Note: in the print edition of this issue, this article appears as a sidebar to another news article, "National parks pinching pennies."
U.S. Park Police Chief Teresa Chambers didn’t know what to expect when she reported to the Washington, D.C., office of U.S. Park Service Deputy Director Don Murphy, on Dec. 5, 2003. "I had no idea I was about to walk into an ambush," says Chambers. But she could tell something was wrong when she noticed four armed Park Service agents flanking Murphy’s door. Murphy asked for Chambers’ gun and badge and handed her a letter, placing her on administrative leave pending a review.
A few days earlier, Chambers had granted an interview to the Washington Post in which she discussed Park Police funding, citing a $12 million shortfall in 2004 and the need for an $8 million budget increase in 2005. She based her comments on a budget analysis by the Fraternal Order of Police, a union, which cited that rising costs for homeland security were dragging down park police services.
Two weeks after Chambers was placed on leave, Murphy wrote her a letter saying she should be fired for failing to follow orders and for her comments in the Washington Post. Those comments, Murphy wrote, constituted improper lobbying and disclosure of budget talks. Since then, Park Service officials have declined to comment about the case.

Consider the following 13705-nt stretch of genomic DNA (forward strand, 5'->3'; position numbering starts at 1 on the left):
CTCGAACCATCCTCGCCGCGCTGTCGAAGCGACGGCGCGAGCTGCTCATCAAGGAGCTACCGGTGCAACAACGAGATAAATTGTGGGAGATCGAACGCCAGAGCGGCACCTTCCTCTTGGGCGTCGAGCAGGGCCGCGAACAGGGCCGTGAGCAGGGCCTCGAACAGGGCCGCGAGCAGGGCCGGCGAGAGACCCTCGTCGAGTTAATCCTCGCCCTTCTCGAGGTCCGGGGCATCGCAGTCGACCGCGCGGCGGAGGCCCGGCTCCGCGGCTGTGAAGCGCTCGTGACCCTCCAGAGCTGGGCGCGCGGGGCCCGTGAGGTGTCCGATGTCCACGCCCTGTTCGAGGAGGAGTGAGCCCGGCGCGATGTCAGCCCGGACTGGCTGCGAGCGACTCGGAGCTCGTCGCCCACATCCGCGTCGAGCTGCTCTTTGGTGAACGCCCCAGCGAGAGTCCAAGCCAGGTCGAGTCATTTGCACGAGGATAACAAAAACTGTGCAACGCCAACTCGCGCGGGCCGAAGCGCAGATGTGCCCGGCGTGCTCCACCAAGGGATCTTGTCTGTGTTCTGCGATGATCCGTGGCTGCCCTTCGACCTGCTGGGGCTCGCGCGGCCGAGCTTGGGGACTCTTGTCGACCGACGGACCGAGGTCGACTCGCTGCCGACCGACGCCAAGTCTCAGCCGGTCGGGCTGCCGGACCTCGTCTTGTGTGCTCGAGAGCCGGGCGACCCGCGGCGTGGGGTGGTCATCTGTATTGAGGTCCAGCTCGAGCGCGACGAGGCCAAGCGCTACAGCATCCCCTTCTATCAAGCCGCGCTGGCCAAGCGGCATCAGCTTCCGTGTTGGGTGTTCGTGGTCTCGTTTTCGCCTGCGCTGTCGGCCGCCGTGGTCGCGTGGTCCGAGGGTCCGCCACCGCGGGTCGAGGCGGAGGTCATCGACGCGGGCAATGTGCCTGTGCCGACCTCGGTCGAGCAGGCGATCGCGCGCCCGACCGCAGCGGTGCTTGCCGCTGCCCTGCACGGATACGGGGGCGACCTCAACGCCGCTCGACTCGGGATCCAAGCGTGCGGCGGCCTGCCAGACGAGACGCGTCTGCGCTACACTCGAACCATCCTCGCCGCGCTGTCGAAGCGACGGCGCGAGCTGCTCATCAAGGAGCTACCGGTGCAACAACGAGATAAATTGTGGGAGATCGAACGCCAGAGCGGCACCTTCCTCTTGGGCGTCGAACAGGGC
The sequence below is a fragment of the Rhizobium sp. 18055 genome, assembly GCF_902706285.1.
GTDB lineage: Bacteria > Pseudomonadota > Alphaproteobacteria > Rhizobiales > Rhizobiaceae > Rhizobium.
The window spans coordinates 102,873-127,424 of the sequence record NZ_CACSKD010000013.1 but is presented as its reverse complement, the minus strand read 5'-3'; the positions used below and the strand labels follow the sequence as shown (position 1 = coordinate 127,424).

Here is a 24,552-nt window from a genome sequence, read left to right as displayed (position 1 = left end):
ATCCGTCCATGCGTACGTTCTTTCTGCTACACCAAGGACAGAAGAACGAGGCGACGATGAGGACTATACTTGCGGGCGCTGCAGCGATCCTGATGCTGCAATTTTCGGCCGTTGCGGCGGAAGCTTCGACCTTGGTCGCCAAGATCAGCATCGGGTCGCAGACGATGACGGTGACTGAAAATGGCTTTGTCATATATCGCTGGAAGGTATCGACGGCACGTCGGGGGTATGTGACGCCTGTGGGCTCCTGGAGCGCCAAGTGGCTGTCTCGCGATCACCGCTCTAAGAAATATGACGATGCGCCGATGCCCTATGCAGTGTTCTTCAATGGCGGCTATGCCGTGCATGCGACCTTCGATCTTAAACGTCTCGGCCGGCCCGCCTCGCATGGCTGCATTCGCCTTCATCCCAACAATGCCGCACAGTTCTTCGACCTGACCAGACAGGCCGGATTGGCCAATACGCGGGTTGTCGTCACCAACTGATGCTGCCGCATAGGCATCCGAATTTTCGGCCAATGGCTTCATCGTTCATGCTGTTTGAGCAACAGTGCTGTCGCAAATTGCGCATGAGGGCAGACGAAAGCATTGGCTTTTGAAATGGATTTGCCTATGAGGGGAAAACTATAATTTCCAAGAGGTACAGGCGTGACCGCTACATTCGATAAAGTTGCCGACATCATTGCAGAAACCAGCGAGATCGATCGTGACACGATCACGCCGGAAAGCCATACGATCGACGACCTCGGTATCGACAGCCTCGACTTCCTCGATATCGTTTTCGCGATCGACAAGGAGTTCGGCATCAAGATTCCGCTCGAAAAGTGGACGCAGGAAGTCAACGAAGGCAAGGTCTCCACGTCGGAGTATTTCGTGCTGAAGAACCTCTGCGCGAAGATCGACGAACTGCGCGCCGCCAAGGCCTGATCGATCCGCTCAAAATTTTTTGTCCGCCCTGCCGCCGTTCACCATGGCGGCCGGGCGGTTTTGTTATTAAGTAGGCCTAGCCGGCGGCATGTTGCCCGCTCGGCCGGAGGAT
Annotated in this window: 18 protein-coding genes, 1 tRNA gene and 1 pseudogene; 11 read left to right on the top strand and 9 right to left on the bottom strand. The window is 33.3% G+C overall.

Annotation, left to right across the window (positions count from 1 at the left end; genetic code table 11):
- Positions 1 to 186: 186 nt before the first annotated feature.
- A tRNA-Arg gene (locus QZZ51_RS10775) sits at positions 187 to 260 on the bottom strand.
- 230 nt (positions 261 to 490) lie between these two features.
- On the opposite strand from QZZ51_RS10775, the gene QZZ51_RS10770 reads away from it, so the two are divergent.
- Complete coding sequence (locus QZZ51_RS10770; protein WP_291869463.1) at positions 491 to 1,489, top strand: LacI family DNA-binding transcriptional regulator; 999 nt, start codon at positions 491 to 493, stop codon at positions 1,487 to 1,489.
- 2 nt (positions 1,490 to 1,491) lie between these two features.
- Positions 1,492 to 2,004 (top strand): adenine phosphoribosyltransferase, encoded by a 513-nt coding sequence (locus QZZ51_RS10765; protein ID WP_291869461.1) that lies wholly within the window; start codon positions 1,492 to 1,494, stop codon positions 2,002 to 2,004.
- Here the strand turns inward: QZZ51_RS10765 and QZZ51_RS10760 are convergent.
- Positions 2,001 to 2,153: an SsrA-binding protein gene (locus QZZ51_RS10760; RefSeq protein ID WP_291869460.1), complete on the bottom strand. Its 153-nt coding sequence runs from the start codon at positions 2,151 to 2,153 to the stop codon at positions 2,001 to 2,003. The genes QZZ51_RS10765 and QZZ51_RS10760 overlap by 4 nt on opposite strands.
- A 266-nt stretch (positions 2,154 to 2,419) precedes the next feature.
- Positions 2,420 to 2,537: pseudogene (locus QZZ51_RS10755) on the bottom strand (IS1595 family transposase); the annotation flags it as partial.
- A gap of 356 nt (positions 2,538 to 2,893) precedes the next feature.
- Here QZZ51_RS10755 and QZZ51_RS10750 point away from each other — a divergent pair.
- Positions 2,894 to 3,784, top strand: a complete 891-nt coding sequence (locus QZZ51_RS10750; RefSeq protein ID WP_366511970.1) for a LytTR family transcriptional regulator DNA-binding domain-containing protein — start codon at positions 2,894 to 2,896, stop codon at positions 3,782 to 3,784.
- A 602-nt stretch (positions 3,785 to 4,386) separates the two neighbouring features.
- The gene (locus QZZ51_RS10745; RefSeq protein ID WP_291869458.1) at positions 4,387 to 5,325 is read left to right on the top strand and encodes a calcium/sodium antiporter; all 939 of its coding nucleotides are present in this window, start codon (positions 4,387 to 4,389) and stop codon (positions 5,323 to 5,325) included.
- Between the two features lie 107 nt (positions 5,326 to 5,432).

For the next six months, Chambers sat at home, preparing a legal challenge against the Park Service. During much of that time, the agency ordered her not to talk to the press without approval.
"Employees who deviate from the company line do so at great personal risk," says Jeff Ruch, executive director of the Public Employees for Environmental Responsibility, a group that is providing legal assistance to Chambers, as well as to 10 Park Service superintendents who say they fear for their jobs if they speak out about problems.
In July, the Park Service fired Chambers after she brought her lawsuit for reinstatement to the Merit Systems Protection Board, a federal group that protects government employees against managerial abuse. In its preliminary decision, the board said it is unclear whether Chambers is protected by the Whistleblower Protection Act. A hearing is set for Sept. 8.
If she is not reinstated, Chambers intends to appeal the case in district court. "I will take (my case) as far as the courts will allow it," she says. "It’s about federal employees being able to speak the truth without retaliation."